I found this novel to be a very unique action thriller, which takes place in a micro cosmos of one single person: Malcolm Clay. He takes the longest and most convoluted journey any-one could imagine. Malcolm is in my eyes a hero taking the terrible risk of traveling the un-charted regions of his own psyche, deep down to vast regions of fear and pain but also of brilliant revelations full of light and hope.
SamSara portrays the struggles of a man searching for freedom from his puritanical up-bringing and the existential traumas of his youth. Again and again, he comes up against dead-ends and frightening reminders of images from his past. His dream sequences are wonderfully portrayed. One in particular comes to mind, about tigers and how a number of these dangerous animals invade a house, and professionals are called to exterminate them. But instead of killing them, the tigers are tranquillized, and one realizes that the ani-mals are symbolic of the sometimes overwhelming demons within us, energies that have to be subdued and sometimes even separated so that we can slowly develop a relationship and come to terms with these integral aspects of ourselves as opposed to denying their existence and continuing to suffer in a host of neurotic or even psychotic ways.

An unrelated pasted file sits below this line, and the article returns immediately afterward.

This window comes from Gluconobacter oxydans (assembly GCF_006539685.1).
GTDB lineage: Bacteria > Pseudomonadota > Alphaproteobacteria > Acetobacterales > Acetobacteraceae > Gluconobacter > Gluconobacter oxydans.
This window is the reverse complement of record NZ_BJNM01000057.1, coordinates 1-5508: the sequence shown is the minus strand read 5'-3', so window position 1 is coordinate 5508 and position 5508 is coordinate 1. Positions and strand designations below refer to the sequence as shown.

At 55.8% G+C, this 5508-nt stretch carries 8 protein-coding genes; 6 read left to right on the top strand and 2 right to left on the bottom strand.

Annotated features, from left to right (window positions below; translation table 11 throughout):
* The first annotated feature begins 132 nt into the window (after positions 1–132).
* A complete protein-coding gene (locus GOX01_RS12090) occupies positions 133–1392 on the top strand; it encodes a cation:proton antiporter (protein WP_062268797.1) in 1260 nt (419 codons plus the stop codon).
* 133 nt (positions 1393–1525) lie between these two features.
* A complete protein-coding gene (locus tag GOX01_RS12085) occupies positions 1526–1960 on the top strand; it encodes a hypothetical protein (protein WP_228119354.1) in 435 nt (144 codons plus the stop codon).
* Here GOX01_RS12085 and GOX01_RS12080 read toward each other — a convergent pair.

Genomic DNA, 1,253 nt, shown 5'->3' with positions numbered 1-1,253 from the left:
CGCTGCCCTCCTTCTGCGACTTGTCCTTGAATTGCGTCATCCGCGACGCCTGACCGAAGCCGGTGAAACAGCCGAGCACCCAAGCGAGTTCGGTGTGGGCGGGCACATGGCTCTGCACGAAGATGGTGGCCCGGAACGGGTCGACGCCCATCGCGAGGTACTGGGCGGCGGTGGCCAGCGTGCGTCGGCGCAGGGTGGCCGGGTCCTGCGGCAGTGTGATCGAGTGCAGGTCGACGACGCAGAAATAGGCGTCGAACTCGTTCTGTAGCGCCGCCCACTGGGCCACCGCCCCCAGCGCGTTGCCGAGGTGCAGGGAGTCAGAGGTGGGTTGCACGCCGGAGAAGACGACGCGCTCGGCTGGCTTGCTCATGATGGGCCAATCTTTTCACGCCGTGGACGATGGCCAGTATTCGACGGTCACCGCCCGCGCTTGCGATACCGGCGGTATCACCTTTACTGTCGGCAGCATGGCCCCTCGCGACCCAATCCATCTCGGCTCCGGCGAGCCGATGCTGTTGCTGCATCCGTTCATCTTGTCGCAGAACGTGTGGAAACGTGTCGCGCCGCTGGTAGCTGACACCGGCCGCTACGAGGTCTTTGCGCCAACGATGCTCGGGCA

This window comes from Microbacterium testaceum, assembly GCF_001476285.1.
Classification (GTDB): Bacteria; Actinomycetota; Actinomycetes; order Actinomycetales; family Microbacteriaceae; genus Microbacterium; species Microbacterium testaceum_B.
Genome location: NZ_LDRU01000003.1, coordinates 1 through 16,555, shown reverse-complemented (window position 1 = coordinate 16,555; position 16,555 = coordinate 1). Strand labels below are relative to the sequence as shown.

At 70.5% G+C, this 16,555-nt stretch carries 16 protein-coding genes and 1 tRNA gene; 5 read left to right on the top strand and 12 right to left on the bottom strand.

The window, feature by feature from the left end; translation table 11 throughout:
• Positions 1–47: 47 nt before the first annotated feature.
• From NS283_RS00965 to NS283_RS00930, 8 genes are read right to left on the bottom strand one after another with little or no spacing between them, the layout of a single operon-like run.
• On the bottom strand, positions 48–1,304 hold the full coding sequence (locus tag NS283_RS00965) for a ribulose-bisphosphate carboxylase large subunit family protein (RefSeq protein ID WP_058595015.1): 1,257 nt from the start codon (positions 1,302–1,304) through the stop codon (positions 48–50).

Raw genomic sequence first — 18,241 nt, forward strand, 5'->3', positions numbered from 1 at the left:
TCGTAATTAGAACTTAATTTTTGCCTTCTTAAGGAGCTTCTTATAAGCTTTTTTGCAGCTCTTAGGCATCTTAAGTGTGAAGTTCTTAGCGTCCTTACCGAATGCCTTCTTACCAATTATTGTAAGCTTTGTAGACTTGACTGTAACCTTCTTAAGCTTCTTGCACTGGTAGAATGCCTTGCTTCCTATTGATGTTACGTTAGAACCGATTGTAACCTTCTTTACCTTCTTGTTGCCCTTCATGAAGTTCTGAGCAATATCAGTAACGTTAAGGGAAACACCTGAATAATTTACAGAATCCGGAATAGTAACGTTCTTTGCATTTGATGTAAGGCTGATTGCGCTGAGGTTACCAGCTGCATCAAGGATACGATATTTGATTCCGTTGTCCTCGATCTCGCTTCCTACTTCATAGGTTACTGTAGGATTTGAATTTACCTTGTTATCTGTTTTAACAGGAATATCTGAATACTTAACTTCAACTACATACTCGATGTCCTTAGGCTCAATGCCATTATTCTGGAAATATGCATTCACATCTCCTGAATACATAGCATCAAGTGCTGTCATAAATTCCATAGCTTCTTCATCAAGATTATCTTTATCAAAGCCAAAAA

After the stage for this fine novel has been set, the pace really picks up: I had a hard time fumbling through the pages fast enough, and the ending really threw me. No, I won’t even give you a hint. But, let me just say: It has nothing to do with the snake biting at its own tail - swallowing, perhaps, but certainly not biting! If I may quote some very clever personality whose name I have never known: “The beginning is in the end.”
In my opinion, the very essence of SamSara is about the transformation of images, and Mel Mathews is quite masterful in the way he moves readers through this process, building to high points of interest and excitement, before letting off, allowing the reader time to relax and enjoy a more normal flow of life as these old ghost are slowly transformed into vital companions. I found it rewarding and enlightening to accompany Malcolm during his metamorphose from a person haunted by his past, yet willing to gamble not only his worldly goods, but even his soul, to become the individually decisive and free man he longs to be.-- Gustav Jack Moos - Küsnacht - Zurich, Switzerland